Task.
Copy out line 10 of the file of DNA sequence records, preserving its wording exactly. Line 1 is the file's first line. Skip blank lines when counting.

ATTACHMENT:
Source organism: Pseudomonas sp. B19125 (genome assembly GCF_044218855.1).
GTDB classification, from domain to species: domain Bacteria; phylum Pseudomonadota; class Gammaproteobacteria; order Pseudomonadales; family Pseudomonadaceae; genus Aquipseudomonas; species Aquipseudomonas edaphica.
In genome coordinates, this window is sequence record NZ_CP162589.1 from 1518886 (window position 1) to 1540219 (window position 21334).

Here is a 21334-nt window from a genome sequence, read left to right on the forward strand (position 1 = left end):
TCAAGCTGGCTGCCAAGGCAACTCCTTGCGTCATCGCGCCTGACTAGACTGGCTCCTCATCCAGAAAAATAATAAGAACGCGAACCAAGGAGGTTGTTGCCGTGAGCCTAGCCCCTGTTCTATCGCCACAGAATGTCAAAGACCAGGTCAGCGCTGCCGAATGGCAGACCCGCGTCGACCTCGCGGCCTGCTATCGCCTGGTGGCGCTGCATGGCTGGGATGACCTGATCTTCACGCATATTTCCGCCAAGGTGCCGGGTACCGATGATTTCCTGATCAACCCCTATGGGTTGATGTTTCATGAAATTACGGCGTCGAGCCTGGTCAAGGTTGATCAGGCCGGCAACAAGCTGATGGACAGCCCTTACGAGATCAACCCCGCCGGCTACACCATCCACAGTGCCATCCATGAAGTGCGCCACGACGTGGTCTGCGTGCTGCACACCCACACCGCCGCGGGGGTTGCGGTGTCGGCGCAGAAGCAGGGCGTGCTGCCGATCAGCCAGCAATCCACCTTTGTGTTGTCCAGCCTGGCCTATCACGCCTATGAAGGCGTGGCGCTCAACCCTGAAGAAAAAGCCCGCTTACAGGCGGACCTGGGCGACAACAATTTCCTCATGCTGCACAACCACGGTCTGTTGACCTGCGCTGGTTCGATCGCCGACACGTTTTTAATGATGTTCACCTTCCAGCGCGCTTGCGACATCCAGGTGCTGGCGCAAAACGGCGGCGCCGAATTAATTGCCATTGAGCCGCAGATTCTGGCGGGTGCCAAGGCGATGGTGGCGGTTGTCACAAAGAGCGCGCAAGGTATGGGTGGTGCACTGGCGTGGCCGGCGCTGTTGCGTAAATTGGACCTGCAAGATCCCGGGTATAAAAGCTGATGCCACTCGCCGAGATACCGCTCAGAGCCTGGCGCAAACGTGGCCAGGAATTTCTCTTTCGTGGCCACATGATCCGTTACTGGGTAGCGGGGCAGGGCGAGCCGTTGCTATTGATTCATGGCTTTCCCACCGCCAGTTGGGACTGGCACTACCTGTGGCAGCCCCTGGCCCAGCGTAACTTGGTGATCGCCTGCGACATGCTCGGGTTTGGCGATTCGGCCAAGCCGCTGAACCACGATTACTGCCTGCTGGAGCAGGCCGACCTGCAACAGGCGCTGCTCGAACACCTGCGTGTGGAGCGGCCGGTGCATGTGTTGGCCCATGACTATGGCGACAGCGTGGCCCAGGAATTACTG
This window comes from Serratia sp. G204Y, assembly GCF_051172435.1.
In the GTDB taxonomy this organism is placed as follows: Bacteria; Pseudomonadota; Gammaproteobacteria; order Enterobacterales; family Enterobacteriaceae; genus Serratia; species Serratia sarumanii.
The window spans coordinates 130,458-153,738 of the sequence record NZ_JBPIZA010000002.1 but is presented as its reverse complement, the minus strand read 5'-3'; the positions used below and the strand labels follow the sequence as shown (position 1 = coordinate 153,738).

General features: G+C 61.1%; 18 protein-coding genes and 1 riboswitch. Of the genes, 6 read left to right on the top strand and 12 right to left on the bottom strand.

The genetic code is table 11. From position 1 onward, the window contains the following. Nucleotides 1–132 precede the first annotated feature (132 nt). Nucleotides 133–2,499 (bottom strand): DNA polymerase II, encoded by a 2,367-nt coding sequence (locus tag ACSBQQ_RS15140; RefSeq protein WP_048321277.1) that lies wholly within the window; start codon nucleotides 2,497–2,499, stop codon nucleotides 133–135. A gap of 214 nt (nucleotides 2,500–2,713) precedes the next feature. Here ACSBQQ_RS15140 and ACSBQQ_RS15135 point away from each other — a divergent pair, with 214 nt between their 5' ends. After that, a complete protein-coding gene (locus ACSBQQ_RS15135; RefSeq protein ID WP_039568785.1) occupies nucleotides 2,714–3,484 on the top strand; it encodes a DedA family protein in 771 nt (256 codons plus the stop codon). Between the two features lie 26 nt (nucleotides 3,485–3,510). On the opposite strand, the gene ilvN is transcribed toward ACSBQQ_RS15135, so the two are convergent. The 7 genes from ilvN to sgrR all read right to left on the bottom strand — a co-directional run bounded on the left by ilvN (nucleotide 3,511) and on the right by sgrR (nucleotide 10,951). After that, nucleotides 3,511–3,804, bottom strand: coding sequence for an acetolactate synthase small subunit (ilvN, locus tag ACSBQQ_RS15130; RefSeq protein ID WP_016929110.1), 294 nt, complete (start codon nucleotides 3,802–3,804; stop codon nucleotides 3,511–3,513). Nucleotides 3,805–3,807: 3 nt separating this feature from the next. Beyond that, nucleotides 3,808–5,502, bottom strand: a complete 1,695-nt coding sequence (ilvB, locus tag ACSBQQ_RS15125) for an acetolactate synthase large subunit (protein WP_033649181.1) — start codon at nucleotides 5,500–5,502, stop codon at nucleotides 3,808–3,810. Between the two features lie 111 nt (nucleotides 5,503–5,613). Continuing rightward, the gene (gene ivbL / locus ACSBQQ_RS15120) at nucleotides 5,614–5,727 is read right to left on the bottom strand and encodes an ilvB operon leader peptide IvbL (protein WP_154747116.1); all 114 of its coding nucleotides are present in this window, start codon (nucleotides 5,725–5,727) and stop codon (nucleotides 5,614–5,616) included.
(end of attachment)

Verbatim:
The genetic code is table 11. From position 1 onward, the window contains the following. Nucleotides 1–132 precede the first annotated feature (132 nt). Nucleotides 133–2,499 (bottom strand): DNA polymerase II, encoded by a 2,367-nt coding sequence (locus tag ACSBQQ_RS15140; RefSeq protein WP_048321277.1) that lies wholly within the window; start codon nucleotides 2,497–2,499, stop codon nucleotides 133–135. A gap of 214 nt (nucleotides 2,500–2,713) precedes the next feature. Here ACSBQQ_RS15140 and ACSBQQ_RS15135 point away from each other — a divergent pair, with 214 nt between their 5' ends. After that, a complete protein-coding gene (locus ACSBQQ_RS15135; RefSeq protein ID WP_039568785.1) occupies nucleotides 2,714–3,484 on the top strand; it encodes a DedA family protein in 771 nt (256 codons plus the stop codon). Between the two features lie 26 nt (nucleotides 3,485–3,510). On the opposite strand, the gene ilvN is transcribed toward ACSBQQ_RS15135, so the two are convergent. The 7 genes from ilvN to sgrR all read right to left on the bottom strand — a co-directional run bounded on the left by ilvN (nucleotide 3,511) and on the right by sgrR (nucleotide 10,951). After that, nucleotides 3,511–3,804, bottom strand: coding sequence for an acetolactate synthase small subunit (ilvN, locus tag ACSBQQ_RS15130; RefSeq protein ID WP_016929110.1), 294 nt, complete (start codon nucleotides 3,802–3,804; stop codon nucleotides 3,511–3,513). Nucleotides 3,805–3,807: 3 nt separating this feature from the next. Beyond that, nucleotides 3,808–5,502, bottom strand: a complete 1,695-nt coding sequence (ilvB, locus tag ACSBQQ_RS15125) for an acetolactate synthase large subunit (protein WP_033649181.1) — start codon at nucleotides 5,500–5,502, stop codon at nucleotides 3,808–3,810. Between the two features lie 111 nt (nucleotides 5,503–5,613). Continuing rightward, the gene (gene ivbL / locus ACSBQQ_RS15120) at nucleotides 5,614–5,727 is read right to left on the bottom strand and encodes an ilvB operon leader peptide IvbL (protein WP_154747116.1); all 114 of its coding nucleotides are present in this window, start codon (nucleotides 5,725–5,727) and stop codon (nucleotides 5,614–5,616) included.